A prestigious museum isn't the first place that springs to mind when you think fine dining, but in-the-know Oxford residents have been enjoying the Ashmolean's top-floor restaurant since the museum's extensive re-fit finished in 2009. With lavish lunches and afternoon teas on offer during gallery opening hours, the Ashmolean Dining Room transforms on Thursday and Friday nights. Step through the concealed doorway on St Giles and take the lift skywards: an evening on the roof terrace awaits.
The restaurant itself is full of light, with floor-to-ceiling glass windows maximising the view of the historical Randolph Hotel and beyond to Oxford's famous spires. One of these windows is a sliding door, opening onto the terrace. Thanks to our wonderful British weather, this terrace is sadly under-exploited for much of the year, but once summer rolls around (hurry up, would you?), this space is the place to be. There's an extensive area of decking with tables and chairs for informal dining, plus a patch of real grass with deck chairs that's perfect for lounging after a hard day's work.
In addition to a well-chosen wine list, a selection of wines and beers, the Roof Top menu also offers three appropriately-named cocktails: the Randolph, the Oxford Fool Sling and the Rooftop Daiquiri £6 each). N, D, M and I tested the range between us, with the vodka and cointreau Randolph and the rum-based daiquiri winning particular praise. The watermelon flavour of the Randolph makes it the perfect summer drink. Sadly the weather on our visit didn't quite fall into the 'perfect summer' category, but we didn't let a spot of rain stop us from ploughing through the entire food menu.
With dishes designed to be shared, the Roof Top's is ideal for a sociable post-work bite (or what I like to all a pre-dinner dinner). Or, if you order everything on offer as we did, you'll have more than enough for an evening meal. The select menu features a range of 'small plates', priced £4 each or 3 for £11. There are also sharing boards featuring either meat or cheese or a combination of the two for £14.50 a pop. These nibbles are definitely pricier than a bag of crisps down your local pub, but they're also a damn sight tastier – and more filling.
|Meat and cheese boards|
The meat platter consists of Serrano ham, wild boar saucisson and paté de campagne, served with pickle and hunks of bread. My meat-eating friends assured me the high-quality ham was sliced in house rather than pre-packed, and raved about the smooth texture and flavour of the paté. The cheese board, with its helpings of Manchego, Coat Hill blue and Isle of Mull Cheddar accompanied by bread and homemade quince jelly was more up my street. The presentation of both was excellent, and although I initially thought £14.50 seemed steep for a sharing board, a generous portion between 4 people turned out to be good value.
|Feta & basil pastries|
The cheese theme continued with feta and basil filo parcels: generous chunks of feta encased in pastry and topped with a drizzle of red pepper sauce. Diet-friendly they're not, but who cares when cheese and pastry taste so irresistible? Waistline-watchers wouldn't fare well with the pork scratchings either: D observed that 'each bite needs a 10k run'. An indulgent, more upmarket take on the bar snack, these homemade scratchings were huge. Served hot, they were so crunchy I swear passers-by at street level could hear our trio of carnivores polishing them off. N wasn't such a fan, saying she'd rather see them served bite-size than in the current stick form, but the boys seemed to enjoy them. The smoked mackerel paté was a universal hit: smooth, creamy and flavoursome without being overpowering, not a sliver was left at the end of our meal.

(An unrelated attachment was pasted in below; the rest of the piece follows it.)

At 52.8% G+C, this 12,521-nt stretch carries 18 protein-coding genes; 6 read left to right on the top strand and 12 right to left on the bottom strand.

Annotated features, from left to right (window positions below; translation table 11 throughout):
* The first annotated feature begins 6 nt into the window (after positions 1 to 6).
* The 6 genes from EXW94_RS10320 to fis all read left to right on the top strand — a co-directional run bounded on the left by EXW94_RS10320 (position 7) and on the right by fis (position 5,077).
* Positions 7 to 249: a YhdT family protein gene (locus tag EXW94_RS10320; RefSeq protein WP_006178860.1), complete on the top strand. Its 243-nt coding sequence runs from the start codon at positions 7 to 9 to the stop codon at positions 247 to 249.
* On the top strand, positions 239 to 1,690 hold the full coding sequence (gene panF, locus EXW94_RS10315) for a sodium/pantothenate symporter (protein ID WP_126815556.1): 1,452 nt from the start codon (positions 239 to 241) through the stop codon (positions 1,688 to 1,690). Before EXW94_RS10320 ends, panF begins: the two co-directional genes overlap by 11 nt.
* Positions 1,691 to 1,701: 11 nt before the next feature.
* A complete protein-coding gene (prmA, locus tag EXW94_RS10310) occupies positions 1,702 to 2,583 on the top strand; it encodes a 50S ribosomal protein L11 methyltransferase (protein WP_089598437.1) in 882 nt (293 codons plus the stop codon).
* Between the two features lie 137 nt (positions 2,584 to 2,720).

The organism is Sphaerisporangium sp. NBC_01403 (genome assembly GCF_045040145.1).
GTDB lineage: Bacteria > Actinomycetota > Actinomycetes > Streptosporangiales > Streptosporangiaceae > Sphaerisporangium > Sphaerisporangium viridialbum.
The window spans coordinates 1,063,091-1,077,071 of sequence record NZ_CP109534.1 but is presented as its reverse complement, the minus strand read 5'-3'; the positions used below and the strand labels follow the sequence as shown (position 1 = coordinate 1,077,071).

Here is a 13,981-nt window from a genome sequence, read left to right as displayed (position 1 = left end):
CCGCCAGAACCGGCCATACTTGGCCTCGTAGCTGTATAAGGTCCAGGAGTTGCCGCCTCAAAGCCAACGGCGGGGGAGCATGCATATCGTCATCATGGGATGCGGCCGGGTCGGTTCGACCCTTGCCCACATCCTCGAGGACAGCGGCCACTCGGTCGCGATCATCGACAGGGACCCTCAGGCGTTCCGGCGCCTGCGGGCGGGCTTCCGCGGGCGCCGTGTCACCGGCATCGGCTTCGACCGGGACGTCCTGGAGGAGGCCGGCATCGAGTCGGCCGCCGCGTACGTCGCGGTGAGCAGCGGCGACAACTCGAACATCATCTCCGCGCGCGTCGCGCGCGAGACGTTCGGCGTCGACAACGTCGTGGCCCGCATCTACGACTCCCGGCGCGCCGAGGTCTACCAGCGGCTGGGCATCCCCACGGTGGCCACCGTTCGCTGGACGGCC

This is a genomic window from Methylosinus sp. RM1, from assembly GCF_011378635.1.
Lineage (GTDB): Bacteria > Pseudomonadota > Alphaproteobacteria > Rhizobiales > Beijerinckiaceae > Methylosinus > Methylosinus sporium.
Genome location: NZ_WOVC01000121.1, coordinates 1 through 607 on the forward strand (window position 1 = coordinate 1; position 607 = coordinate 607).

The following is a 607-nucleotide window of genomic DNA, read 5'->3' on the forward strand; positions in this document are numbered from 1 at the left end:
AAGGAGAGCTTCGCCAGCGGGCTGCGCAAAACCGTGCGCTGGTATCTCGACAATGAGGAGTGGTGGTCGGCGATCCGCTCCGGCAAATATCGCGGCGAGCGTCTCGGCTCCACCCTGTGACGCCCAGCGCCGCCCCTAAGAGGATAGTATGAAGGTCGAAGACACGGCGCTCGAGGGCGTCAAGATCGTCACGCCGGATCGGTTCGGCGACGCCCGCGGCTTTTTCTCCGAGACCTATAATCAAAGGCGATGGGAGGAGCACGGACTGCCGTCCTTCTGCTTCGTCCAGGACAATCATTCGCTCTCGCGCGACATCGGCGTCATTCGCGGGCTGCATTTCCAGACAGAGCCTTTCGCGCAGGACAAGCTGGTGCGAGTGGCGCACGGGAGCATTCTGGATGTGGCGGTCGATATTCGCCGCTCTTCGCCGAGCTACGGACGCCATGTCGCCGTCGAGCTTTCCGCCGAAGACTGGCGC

|Lamb koftas & a pint of sausage rolls|
The lamb koftas served with tzatziki also went down a treat with the meat-eaters: the lamb mince was mixed with red onion and parsley and apparently tasted incredibly fresh. Everyone thought the mince mixture had been prepared in-house. Also homemade were the sausage rolls served in a pint glass. Novel presentation didn't win any brownie points from this crowd, though, with M commenting that they seemed incongruous on such a sophisticated menu. They weren't exactly your standard sausage roll, with fresh, flaky pastry rather than the usual greying, gluey texture, but even so, they were far from the most popular meat dish. A surprise star was the selection of continental breads served with balasamic vinegar and early harvest olive oil. It's hard to praise such everyday items as bread and oil, but the combination served here was delicious. The oil and balsamic mixed perfectly, reaching a viscous consistency that didn't drip everywhere like most (and believe me, clusmy diner that I am).
With a well-priced, tasty selection of nibbles in an exclusive setting, the Ashmolean Roof Top is a winner in my eyes. If the weather would just have a word with itself, I'm sure the terrace would be packed with a post-work crowd looking for an alternative to a British beer garden. With its huge deck and great views, the Ashmolean's terrace feels much more continental – a feeling its well-chosen, Mediterranean-influenced menu only enhances.
The Ashmolean Dining Room is accessed via the museum (entrance on Beaumont Street) during opening hours. In the evening, use the St Giles entrance.
Excellent photos by Marc Troughton, who's much better with a camera than me.